NOTICE is hereby piven that the partner-
ship heretofore existing between Hansen &
Lawson, carrying on business at the Union
Hotel has been disolved. All bills due to the
said firm must be paid forthwith to Benjaman
Lawson, and all bills against the said firm
will be paid by him.
BENJAMAN LAWSON.
CHARLES HANSEN.
Dated at Sandon this Mth day of April, liHtt.
Slocan License District.
The following application has been made
for trunsfiT of liquor license aivl will be considered by the board of License Oommis-.inners
for the Slocan License District at the Oily of
Sandon on Friday the !ith day of May at *even
o'clock in the alternoen. Normnn Spicher.
C.oss Roads Hotel, Washington Basin.
Dated at New Denver, this 7fii dny of April UN
JOHN I. BLACK,
Chief License Inspector.
Notice to Contractors.
NEW DENVER SCHOOL HOUSE.
CEALED TENDERS, indorsed -Tender for
'-' Scbool-Hou.-e," will be received by the undersigned up to noon of Friday, the !'th of
May, 1003, for the erect ion and completion of
a school-house at New Denver, R.C
Plans, specifications, forms of tender and
contract mav be seen on and alter the X5th
April, 1002, at the Lands ami Works Office,
Victoria, and at the Mining Recorder's oltice,
New Denver.
Tenders will not be considered unless made
upon the printed forma supplied for the purple, and tlie agreement to execute aloud,
appended to the form of tender, is duly signe I
by the contractor hiouel and two other responsible residents of the Province in the
puna, gam of .I.*-, for the faithful performance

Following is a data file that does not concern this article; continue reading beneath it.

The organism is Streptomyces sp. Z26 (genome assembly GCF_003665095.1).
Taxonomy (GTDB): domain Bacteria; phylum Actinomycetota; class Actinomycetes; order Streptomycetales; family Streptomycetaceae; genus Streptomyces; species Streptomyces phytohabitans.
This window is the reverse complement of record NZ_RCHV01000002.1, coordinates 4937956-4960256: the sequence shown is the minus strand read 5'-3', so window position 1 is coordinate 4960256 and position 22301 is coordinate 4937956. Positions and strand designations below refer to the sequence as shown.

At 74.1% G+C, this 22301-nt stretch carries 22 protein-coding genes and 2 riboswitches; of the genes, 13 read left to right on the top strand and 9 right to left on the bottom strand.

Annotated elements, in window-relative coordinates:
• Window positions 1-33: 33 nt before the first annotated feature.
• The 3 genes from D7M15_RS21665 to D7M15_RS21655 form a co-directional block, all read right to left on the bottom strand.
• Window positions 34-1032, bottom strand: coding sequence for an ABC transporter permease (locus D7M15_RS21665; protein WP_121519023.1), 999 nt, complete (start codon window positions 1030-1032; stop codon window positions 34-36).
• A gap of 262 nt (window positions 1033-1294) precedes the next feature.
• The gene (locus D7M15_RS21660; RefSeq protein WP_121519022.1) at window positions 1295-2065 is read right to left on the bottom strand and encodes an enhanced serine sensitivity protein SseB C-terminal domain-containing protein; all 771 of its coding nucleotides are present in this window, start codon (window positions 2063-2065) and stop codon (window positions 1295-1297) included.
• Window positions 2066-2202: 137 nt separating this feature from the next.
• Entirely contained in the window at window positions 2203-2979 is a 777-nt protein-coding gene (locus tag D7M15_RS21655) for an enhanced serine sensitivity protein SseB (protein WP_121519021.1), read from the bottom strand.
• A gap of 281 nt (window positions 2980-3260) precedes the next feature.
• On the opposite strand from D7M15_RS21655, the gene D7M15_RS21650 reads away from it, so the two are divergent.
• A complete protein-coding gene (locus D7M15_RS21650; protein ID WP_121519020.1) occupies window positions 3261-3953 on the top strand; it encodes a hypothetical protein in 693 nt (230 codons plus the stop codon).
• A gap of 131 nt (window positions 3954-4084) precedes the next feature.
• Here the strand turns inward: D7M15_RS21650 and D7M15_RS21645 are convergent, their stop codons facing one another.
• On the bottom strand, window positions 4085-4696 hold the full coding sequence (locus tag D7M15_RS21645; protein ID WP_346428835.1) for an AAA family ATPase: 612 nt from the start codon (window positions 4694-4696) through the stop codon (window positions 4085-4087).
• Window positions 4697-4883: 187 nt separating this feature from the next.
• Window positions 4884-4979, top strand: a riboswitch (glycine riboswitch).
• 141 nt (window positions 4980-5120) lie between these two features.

of the work.
The lowest or any tender not necessari'v accepted.
W. S. GORE.
Deputy Commissioner of Lands and Works
Lands and Works Department,
Victoria, B. C. 22nd April. 1!��>2.
Certificate of Improvements.
NOTICE.
DELORAINE MINERAL  CLAIM.
Situate in the Slocan Mining Division of West
Kootenay District Where located:���On
West Fork of Cody Creek, B C.
TAKE NOTICE that I, E. M. Sandilands.
acting as agent for P. Burns, Free Miner's
Certificate, No. B50S98, intend, sixty days from
the date hereof, to apply to the Mining Recorder for a Certificate of Improvements, for
the purpose of obtaining a Crown Grant of
the above claim.
And further take notice that action, under
section 37, must be commenced before the issuance of such Certificate of Improvements.
E. M. SANDILANDS.
Dated this 12th day of April, 1902.
Application for Water Right.
Sandon, B.C. April 2.1th, 1!H��2.
NOTICE is hereby given that the undersigned will at the expiration of four weeks from
the first publication hereof, apply to lhe Gold
Commissioner for a record of water as hereinafter set out.